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Russian agents raid BP office in Moscow

May 21, 2008

Russian agents raid BP office in Moscow

Russian security agents raided the Moscow office of BP yesterday for the second time in two months. The incident comes amid growing speculation that the Kremlin is trying to force BP’s Russian partners in TNK-BP, its Moscow-based joint venture, to cede control of their 50 per cent stake to a state-controlled company, such as Gazprom.

Members of the Russian Federal Security Service (FSB) arrived at the British oil group’s office yesterday morning and began to search for unspecified documents. A BP spokesman in London confirmed that the raid had taken place. “We are co-operating with them fully,” he said. “Our business is carrying on as normal.”

He added that the raid was part of a “continuation of a criminal espionage investigation” that led to similar searches in March at the separate Moscow offices of both BP and TNK-BP.

A Russian employee of TNK-BP was charged with industrial espionage. His brother, who did not work for TNK-BP but who was linked to the British Council, was also detained.

BP’s office in Moscow employs about 50 people who oversee Russian businesses that have no connection with TNK-BP. They include a joint venture with Rosneft, which has interests in the Sakhalin project in Russia’s Far East.

TNK-BP, which was established in 2003, is half-owned by BP, with the remainder belonging to a consortium of oligarchs Mikhail Fridman, Viktor Vekselberg and Len Blavatnik.

A lock-in agreement that prevented the Russians from selling expired at the end of last year and there has been speculation that Gazprom, the Kremlin- controlled gas monopoly, wants to get an interest. The Kremlin has been seeking to cement its dominant position over Russia’s oil and gas industry.

TNK-BP produces 1.4 million barrels of oil per day, accounting for a quarter of BP’s worldwide production.

Yesterday’s raid on BP’s offices in Moscow is only the latest in a series of setbacks faced by the British oil firm in Russia. BP is also fighting a challenge in a Siberian court from Tetlis, a small Moscow-based brokerage that is a minority shareholder in TNK-BP.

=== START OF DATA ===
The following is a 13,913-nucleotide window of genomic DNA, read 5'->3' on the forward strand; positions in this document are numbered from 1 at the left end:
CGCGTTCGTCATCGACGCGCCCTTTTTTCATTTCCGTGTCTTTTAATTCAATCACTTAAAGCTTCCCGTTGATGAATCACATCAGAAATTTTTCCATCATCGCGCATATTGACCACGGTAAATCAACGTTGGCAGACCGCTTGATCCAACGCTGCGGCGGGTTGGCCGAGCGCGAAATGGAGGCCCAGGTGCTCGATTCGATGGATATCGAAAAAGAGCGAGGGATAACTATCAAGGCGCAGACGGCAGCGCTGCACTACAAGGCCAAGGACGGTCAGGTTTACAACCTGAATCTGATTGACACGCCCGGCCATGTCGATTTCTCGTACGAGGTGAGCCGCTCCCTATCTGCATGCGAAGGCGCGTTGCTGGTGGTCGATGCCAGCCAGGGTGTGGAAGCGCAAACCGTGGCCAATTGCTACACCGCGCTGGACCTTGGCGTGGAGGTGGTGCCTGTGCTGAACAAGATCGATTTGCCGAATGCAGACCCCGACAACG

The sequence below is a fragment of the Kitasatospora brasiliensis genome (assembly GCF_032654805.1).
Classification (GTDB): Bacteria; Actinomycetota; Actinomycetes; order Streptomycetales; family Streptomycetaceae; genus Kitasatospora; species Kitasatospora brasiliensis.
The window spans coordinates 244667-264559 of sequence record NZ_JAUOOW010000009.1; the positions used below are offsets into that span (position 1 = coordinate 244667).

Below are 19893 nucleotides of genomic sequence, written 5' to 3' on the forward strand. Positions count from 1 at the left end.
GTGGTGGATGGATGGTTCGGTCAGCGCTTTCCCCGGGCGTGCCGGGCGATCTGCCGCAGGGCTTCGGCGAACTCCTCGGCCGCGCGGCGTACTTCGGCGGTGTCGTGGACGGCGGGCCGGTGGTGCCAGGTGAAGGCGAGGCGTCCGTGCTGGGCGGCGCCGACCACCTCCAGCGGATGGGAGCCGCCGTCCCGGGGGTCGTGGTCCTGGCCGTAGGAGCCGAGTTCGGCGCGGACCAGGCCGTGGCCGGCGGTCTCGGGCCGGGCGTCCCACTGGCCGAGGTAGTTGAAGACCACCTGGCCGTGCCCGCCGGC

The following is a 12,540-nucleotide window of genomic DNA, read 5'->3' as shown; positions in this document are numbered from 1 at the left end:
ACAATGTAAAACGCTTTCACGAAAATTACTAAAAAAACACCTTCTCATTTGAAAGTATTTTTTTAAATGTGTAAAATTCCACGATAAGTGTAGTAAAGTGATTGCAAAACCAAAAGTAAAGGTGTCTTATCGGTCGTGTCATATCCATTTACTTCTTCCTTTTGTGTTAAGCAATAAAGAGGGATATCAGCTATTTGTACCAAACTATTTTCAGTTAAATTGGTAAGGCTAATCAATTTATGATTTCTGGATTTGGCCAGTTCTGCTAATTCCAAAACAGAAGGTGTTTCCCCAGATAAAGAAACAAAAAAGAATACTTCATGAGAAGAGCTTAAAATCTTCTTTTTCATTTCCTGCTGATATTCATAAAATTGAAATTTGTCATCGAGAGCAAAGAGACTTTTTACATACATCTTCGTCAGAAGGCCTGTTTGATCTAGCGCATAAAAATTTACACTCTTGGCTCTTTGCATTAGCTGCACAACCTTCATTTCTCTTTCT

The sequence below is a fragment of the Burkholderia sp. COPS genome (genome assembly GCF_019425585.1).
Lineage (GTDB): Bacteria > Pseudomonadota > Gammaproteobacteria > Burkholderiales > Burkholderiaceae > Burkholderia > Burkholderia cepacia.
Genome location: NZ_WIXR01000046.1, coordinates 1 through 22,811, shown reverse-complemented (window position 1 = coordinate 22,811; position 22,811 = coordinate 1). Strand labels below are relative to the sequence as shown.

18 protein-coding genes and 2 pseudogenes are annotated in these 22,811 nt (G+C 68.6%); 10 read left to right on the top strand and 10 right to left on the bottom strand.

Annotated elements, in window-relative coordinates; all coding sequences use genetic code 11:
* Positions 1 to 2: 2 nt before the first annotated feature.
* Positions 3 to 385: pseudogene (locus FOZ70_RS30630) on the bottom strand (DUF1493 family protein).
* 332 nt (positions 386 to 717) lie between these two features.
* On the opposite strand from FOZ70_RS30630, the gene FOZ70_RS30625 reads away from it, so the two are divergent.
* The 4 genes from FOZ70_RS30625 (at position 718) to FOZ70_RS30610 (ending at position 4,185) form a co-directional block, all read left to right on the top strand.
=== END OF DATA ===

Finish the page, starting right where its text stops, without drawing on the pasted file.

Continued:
Tetlis recently brought an injunction against BP claiming that it was overcharging TNK-BP for the services of expatriate specialist engineers and geologists. The injunction forced 148 Moscow-based BP employees who had been seconded to TNK-BP to stop work at the joint venture.

It has also emerged that Tetlis has been a minority shareholder for only a few weeks after it bought $40,000 (£20,500) worth of stock. At the time, BP said that the row affected specialist technical staff, such as oilfield engineers and reservoir managers, from countries including Britain, the United States, China and Germany.

— Royal Dutch Shell’s plan to award three executives was yesterday rejected by investors at its annual meeting. One-third of Shell shareholders who voted opposed the bonus scheme. When added to those who withheld their votes, 49.5 per cent of voting shareholders did not support the bonuses.

Meanwhile, Royal Dutch Shell and ExxonMobil have been asked for $1.9 billion from Nigeria under a production-sharing contract relating to two deepwater fields. Nigeria says the money is owed under contracts for the Bonga and Erha fields. President Yar’Adua has ordered NNPC, the state oil firm, to recover the money.


— Formed in 2003

— Refineries in Ryazan (near Moscow), Saratov, Nizhnevartovsk and Lisichansk, Ukraine

— Employs 61,000 people

— Owns 1,600 petrol stations in Russia

— Produces 1.4million to 1.5million barrels of oil per day, with 8.22 billion barrels of oil of proved reserves

— Main fields are in Siberia and the Volga-Urals region and its also non-profit sister websites,,,,, and are all owned by John Donovan. There is also a Wikipedia article.

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